Of course, if P=NP, integer factorization is definitely a theoretically feasible problem; this does not mean that it can be easily solved in practice, though. Maybe the best algorithm for integer factorization runs in O(n^100) time -- polynomial but still beyond the reach of any reasonable computer. P=NP would not imply that cryptography is impossible; rather, it would require some new definitions of security and entirely different approaches to cryptography.

Re:Cryptography? (0)

Anonymous Coward | about 2 years ago | (#39797243)

Sigh, if you own a CS degree, just burn it please.

Re:Cryptography? (0)

Anonymous Coward | about 2 years ago | (#39797395)

Since when is cryptography NP?

Not allt Crypto is in NP, but RSA is.

Cracking any encrypted message takes a well-defined amount of time, derived from available computing power and the length and complexity of the key.

Not exactly. just take a look at the wep encryption. it started as infeasible, then dangerous, and now it is basically cleartext, but we haven't advanced *that* much in computing power. They found bugs in the algorithm.
In different ways, cryptography experts try to find bugs in the algorithms. This may means bugs in the underlying math.
Now, lots of encryption algorithms make assumptions, such as "factorization of big numbers is really difficoult", but if we prove that factorization is actually really simple, the whole algorithms fall apart. That's why P=NP would kill RSA (but not others).

Faster computers will help you here. Better factoring algorithms may help you here. But P=NP will not help you crack anything.

Do you actually know anything about cryptography?
If P=NP then it means we can factorize any number almost instantly. There are a lot of ways to reconduct a problem to an other one.
once we find ONE problem NP-HARD and can reconduct it to P, *all other* NP-HARD problems can be automatically be found to have a corresponding problem in P.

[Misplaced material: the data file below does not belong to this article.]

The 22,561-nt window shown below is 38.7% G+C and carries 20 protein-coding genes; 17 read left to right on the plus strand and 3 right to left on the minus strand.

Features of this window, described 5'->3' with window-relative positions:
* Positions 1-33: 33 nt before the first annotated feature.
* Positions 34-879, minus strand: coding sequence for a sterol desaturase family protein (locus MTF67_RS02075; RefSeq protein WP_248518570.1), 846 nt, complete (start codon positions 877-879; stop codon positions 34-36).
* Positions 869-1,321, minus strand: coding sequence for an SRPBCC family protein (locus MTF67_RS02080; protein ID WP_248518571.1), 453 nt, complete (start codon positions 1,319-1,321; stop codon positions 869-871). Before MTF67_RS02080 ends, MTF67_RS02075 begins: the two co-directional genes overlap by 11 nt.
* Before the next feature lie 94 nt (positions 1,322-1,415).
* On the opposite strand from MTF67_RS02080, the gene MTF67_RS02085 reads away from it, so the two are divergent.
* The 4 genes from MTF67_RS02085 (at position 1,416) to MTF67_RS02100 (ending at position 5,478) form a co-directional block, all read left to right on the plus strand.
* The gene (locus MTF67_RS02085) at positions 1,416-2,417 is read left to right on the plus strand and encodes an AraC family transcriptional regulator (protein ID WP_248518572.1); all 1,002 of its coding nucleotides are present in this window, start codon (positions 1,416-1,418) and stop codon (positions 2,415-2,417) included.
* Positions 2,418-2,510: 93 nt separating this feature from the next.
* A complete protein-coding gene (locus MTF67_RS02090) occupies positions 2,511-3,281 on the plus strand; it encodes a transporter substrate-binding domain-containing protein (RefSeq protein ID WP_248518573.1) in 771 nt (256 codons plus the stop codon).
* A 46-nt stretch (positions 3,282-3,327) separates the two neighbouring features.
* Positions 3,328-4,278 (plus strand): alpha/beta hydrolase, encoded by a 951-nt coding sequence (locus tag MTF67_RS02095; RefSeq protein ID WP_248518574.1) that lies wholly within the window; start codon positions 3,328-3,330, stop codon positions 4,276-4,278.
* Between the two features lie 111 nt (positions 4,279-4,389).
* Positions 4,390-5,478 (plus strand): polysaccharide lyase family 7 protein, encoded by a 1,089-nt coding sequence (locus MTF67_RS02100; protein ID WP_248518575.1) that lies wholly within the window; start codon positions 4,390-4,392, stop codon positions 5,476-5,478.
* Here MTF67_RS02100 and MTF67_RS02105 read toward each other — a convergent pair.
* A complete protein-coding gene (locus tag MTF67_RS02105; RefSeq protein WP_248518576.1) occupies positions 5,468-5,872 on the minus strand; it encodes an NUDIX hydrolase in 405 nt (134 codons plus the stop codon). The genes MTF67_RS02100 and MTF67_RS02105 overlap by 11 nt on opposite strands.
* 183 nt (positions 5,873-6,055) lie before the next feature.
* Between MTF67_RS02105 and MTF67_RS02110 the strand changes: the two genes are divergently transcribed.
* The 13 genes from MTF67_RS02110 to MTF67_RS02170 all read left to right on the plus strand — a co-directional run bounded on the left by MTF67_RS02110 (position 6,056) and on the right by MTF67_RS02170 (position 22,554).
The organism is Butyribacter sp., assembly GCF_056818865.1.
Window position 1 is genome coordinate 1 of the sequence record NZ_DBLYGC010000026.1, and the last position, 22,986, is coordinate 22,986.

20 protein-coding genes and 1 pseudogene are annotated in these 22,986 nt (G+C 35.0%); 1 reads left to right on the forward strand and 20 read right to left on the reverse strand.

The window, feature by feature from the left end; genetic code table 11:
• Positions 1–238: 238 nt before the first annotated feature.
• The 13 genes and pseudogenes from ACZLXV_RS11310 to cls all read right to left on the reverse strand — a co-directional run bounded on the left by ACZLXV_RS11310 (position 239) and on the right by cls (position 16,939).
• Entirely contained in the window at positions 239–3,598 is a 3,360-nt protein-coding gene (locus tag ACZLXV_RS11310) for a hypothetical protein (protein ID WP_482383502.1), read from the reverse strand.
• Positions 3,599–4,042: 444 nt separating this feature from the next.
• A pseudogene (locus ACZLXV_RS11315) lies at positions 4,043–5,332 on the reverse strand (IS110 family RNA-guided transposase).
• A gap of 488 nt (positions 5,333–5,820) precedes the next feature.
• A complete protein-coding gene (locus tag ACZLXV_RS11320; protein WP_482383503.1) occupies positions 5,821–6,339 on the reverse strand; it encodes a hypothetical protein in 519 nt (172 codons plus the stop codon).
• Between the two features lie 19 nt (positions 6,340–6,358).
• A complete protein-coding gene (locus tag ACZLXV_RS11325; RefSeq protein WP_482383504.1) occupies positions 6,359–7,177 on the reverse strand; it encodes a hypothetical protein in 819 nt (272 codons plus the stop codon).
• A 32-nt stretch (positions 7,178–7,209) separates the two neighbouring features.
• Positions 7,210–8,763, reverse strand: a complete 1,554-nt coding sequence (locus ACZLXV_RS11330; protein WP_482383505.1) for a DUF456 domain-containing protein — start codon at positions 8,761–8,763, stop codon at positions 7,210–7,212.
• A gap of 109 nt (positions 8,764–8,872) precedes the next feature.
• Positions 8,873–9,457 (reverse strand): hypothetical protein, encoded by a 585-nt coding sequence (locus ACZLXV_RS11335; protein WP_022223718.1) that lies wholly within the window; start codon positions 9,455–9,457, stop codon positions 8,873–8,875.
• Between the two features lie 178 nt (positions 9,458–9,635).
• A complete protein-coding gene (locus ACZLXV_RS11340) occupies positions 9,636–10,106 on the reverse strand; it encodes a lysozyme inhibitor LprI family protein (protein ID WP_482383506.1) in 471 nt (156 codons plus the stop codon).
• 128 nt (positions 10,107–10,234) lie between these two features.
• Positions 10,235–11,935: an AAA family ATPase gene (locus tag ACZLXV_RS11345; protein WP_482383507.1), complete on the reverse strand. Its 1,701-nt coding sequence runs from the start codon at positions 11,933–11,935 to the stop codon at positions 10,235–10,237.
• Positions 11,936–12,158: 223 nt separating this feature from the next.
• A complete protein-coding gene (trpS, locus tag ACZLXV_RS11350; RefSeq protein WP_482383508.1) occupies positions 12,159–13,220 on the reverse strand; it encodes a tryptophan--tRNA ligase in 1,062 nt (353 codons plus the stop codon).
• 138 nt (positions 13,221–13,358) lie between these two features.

You just miss a lot of knowledge in complexity theory.

Re:Cryptography? (0)

Anonymous Coward | about 2 years ago | (#39797807)

NP: Nondeterministic Polynomial => if I can guess right, I can prove my guess correct in polynomial time.

Encryption: plaintext + key* => cyphertext
Decryption: cyphertext + key* => plaintext
Cryptanalysis: cyphertext + ? => plaintext

Any useful decryption algorithm must finish in a reasonable amount of time when I have the key, so cryptanalysis cannot be harder than NP (once we're past unicity distance), so if P = NP there must be an algorithm that can decrypt the cyphertext without the key in polynomial time. Granted, polynomial time doesn't necessarily mean a short time, but it puts things on much more of the same playing field than when you get to mutliply the attacker's work while merely adding to the defender's simply by adding bits to the key.

*The two keys will be the same in a symetric algorithm, and different-but-related in an assymetric algorithm, but that's not actually relevant here.

Re:Cryptography? (4, Informative)

maxwell demon (590494) | about 2 years ago | (#39799027)

You forget that there is no way to decide in polynomial time if the text you got is the plaintext. That's why the one-time pad is provably secure: Every text of the same length could be the plaintext, and without knowing the key, you cannot distinguish between "Attack tomorrow 10:00" and "We should surrender!!"

Re:Cryptography? (4, Informative)

Doubting Thomas (72381) | about 2 years ago | (#39797925)

In cryptography you're looking for a problem that is asymmetric. NP is your ideal, but as a lot of other people have pointed out, practical cryptographic algorithms are a not ideal. IBM actually had a cryptography algorithm based on the TSP once, but they must have found a flaw because it was never popularized.